dws-myanmar-pathein-city-ayerywaddy-river-770px-1“Two decades without serious education of new civil engineers and the a large number of ministries and departments involved in  flood protection and water management without proper collaboration and cooperation between them", that struck Marjan Kreijns of the Delft University of Technology  most at the joint Dutch-Myanmar seminar on safe and sustainable water management in the capital city Nay Pyi Taw, Myanmar  on 29 May.

During the seminar Myanmar and Dutch water experts discussed the urgent need for  integrated water resources management in order for the Myanmar governance to modernize its aged water infrastructure.

Within three months a first outline of a joined Myanmar-Dutch action plan should be ready and a formal steering committee with members from both countries will lead the newly established cooperation between the Myanmar National Water Resource Committee and the Dutch Ministry of Infrastructure and Environment.  

The action plan is seen as a first step towards integrated water resource management including components as institutional reforms, financing structures and capacity building.

Obsolete water infrastructure
Kreijns works for the Valorization Centre of the Delft University of Technology and visited Myanmar on various occasions since 2008.  During these visits she became one of the first foreign water experts

to learn about the obsolete water treatment plants and breached dikes that remained unrepaired after cyclones Nagris (2008) and Giri (2010), devastated large parts of the Irriwaddy river delta. 


Dr. Zaw Lwin Tun,director of irrigation (left) explains the institutional
needs in Myanmar to Dutch minister Melanie Schultz van Haegen
(middle) and Marjan Kreijns (right)

Capacity building
“At the seminar our Myanmar counterparts made very clear that they urgently need capacity to be able to modernize their water infrastructure”, adds Kreijns. During the seminar she noticed the wide knowledge gap. “Hardly any new knowledge has entered the country. For the current water managers it will be necessary to organize refreshment courses updating them on the latest technologies  and developments of  integrated water resources management. At university level a updated curriculum needs to be developed first and lecturers trained to enable the education of an complete new generation of water managers”.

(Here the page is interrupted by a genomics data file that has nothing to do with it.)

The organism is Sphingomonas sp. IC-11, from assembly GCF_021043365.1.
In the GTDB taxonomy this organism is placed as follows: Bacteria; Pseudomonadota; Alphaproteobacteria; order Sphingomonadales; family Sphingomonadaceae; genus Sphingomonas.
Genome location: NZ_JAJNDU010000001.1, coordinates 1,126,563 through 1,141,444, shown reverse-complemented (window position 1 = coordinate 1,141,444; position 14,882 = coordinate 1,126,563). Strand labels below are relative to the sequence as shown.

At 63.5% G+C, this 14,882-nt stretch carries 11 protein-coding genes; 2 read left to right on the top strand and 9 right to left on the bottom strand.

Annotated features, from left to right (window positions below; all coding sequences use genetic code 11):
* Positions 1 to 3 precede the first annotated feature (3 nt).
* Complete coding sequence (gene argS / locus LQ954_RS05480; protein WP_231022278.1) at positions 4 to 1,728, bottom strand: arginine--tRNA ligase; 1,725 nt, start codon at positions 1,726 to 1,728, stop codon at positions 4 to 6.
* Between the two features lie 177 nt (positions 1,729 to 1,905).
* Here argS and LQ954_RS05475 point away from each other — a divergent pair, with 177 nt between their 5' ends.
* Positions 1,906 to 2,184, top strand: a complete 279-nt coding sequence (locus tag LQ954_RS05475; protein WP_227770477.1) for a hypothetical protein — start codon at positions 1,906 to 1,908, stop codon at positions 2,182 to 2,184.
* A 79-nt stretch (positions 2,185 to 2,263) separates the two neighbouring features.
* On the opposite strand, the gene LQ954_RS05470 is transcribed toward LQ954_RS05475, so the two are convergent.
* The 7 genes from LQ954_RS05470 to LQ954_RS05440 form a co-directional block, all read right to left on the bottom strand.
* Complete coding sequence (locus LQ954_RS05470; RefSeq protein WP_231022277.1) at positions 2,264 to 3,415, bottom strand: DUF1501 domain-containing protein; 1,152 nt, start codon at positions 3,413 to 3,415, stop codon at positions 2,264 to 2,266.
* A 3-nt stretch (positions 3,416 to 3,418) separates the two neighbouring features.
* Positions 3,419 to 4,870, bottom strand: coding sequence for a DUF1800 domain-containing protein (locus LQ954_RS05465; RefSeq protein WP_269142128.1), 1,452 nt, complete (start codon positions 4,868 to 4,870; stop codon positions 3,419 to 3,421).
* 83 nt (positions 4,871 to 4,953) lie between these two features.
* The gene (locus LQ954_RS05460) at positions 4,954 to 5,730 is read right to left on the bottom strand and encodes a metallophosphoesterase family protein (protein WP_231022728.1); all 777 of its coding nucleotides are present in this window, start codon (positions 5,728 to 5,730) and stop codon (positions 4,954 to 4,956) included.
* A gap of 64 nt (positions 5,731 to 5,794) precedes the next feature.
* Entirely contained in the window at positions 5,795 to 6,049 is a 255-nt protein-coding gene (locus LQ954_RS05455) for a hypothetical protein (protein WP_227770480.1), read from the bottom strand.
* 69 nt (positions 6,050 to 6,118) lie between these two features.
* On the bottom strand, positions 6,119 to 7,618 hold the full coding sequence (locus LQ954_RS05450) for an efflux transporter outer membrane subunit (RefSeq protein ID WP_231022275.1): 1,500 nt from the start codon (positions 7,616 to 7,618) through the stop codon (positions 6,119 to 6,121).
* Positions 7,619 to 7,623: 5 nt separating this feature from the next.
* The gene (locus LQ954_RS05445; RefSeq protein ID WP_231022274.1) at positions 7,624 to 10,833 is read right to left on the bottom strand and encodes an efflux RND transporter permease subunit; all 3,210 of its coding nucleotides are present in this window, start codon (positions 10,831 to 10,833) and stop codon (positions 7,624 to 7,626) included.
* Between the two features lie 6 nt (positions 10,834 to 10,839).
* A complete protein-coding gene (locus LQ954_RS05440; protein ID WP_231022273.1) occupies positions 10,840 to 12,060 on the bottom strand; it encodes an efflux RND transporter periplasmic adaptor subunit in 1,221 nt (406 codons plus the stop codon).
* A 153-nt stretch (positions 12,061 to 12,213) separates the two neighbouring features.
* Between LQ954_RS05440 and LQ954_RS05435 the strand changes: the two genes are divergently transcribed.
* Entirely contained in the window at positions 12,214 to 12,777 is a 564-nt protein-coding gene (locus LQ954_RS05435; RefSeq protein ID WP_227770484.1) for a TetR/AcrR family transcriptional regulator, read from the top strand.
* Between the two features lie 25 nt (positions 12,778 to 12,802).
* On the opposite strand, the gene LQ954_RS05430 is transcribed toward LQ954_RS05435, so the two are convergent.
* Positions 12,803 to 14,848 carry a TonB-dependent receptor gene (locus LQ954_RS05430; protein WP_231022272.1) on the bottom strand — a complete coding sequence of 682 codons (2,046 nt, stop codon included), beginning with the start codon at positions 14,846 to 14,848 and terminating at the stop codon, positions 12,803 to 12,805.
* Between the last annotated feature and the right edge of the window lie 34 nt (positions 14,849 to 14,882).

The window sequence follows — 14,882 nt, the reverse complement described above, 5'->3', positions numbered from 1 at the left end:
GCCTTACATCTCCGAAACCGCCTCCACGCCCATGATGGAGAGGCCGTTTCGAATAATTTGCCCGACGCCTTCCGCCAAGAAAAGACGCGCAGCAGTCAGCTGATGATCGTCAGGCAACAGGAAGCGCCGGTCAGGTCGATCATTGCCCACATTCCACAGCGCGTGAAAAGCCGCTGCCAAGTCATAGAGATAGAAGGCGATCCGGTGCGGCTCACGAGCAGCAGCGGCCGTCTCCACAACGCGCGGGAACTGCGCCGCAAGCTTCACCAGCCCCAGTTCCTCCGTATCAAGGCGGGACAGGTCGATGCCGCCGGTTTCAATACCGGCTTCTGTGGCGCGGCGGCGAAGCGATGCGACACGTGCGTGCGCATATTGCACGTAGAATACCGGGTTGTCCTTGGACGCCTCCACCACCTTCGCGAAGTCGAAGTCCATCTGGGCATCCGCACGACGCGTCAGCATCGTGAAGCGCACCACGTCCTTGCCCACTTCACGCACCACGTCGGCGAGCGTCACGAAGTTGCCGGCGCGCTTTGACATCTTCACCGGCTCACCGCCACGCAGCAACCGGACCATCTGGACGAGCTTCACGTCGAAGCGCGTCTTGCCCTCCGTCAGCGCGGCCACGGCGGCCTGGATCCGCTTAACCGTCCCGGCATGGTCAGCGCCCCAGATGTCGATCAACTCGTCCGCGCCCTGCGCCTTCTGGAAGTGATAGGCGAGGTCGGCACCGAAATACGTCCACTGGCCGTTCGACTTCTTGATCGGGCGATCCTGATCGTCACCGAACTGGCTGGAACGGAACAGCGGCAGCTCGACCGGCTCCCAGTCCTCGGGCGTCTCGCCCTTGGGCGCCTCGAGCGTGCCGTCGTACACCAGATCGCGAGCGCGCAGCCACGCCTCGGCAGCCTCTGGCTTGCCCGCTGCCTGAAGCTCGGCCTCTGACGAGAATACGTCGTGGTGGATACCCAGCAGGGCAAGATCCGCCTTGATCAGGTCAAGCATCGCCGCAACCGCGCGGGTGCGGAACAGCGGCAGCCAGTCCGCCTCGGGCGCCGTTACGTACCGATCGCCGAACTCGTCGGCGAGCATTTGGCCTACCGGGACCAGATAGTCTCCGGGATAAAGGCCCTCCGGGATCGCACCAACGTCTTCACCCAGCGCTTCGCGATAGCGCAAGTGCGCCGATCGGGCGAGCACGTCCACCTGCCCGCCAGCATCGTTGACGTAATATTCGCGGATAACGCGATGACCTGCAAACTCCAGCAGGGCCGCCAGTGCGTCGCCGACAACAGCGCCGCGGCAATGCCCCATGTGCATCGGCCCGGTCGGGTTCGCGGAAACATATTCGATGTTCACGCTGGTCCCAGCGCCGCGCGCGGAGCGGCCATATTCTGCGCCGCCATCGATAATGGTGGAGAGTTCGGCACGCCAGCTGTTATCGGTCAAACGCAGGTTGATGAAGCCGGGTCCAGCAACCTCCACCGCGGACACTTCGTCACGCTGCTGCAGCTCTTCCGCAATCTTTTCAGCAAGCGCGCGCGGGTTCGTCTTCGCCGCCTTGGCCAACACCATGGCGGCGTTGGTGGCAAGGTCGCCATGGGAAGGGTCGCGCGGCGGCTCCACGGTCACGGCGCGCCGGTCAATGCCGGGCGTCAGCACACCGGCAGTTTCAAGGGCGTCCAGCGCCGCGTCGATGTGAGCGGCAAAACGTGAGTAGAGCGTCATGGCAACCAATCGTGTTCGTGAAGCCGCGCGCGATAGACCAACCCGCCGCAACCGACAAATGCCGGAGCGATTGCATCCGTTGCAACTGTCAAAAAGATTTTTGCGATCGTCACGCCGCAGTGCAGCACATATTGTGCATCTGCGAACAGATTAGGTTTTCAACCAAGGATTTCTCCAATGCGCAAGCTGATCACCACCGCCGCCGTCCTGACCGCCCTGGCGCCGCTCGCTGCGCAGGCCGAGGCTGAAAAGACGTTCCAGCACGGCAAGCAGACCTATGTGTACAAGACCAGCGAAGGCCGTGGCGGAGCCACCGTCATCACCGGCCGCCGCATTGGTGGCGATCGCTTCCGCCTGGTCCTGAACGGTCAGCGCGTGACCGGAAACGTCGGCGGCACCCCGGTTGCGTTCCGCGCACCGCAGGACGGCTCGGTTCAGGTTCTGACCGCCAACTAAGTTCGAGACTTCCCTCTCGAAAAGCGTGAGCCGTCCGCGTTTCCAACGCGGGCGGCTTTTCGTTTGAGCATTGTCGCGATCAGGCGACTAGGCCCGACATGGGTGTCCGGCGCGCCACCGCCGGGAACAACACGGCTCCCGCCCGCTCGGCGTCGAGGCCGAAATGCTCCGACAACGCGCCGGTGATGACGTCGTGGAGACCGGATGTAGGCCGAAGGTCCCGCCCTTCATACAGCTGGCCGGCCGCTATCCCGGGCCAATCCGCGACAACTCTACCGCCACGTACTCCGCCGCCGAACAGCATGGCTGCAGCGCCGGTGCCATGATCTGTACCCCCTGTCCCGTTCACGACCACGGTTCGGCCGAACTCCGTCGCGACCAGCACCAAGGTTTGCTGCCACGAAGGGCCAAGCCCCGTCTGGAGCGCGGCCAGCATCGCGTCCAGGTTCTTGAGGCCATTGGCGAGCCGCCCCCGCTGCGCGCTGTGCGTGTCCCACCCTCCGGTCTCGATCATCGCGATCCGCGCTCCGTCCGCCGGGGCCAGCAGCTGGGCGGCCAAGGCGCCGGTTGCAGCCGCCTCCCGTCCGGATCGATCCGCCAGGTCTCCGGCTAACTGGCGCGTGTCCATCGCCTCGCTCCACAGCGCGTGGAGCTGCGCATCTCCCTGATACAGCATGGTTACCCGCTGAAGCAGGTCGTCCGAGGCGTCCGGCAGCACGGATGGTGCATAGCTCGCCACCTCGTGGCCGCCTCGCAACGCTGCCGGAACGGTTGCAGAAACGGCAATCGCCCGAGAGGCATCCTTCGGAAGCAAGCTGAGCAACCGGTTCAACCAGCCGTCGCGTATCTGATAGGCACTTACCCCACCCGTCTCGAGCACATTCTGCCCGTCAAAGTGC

dws-myanmar-seminar-audience-450pxPrioritizing the first actions
According to Kreijns there is a lot to do in Myanmar. “The Myanmar participants of the seminar were very eager to learn and wanted to start the modernization immediately. But they shall have to prioritize things. We agreed that a master plan is needed, based in the concept of integrated water resource management.  We have offered Dutch water expertise to help them to develop such a plan and to prioritize the first steps.”

High resolution global hydrological model
One of the options discussed by the Delft University of Technology for a Myanmar-Dutch cooperation is the establishment of an information system, including a data bank for example  by  participation in the Ewatercycle project. This project combines the latest modeling technology , enabling a high resolution global hydrological data collection and presentation including lateral flow groundwater. The model uses massive amounts of satellite data. The Delft University of Technology showed at the seminar a demo video of the Ewatercycle system using as part of a flood warning system for the Irriwaddy river.

Professor Nick van de Giesen of TU Delft explains the Ewatercycle system and its potential for flood protection, e.g. for Myanmar's city of Mandalay, situated along the Irriwaddy river.

More information
Ministry of Infrastructure and environment
The Hague, the Netherlands
+31 77 465 67 67

Delft University  of Technology
Marjan Kreijns, Valorisation Centre
Delft, the Netherlands
+31 15 278 29 66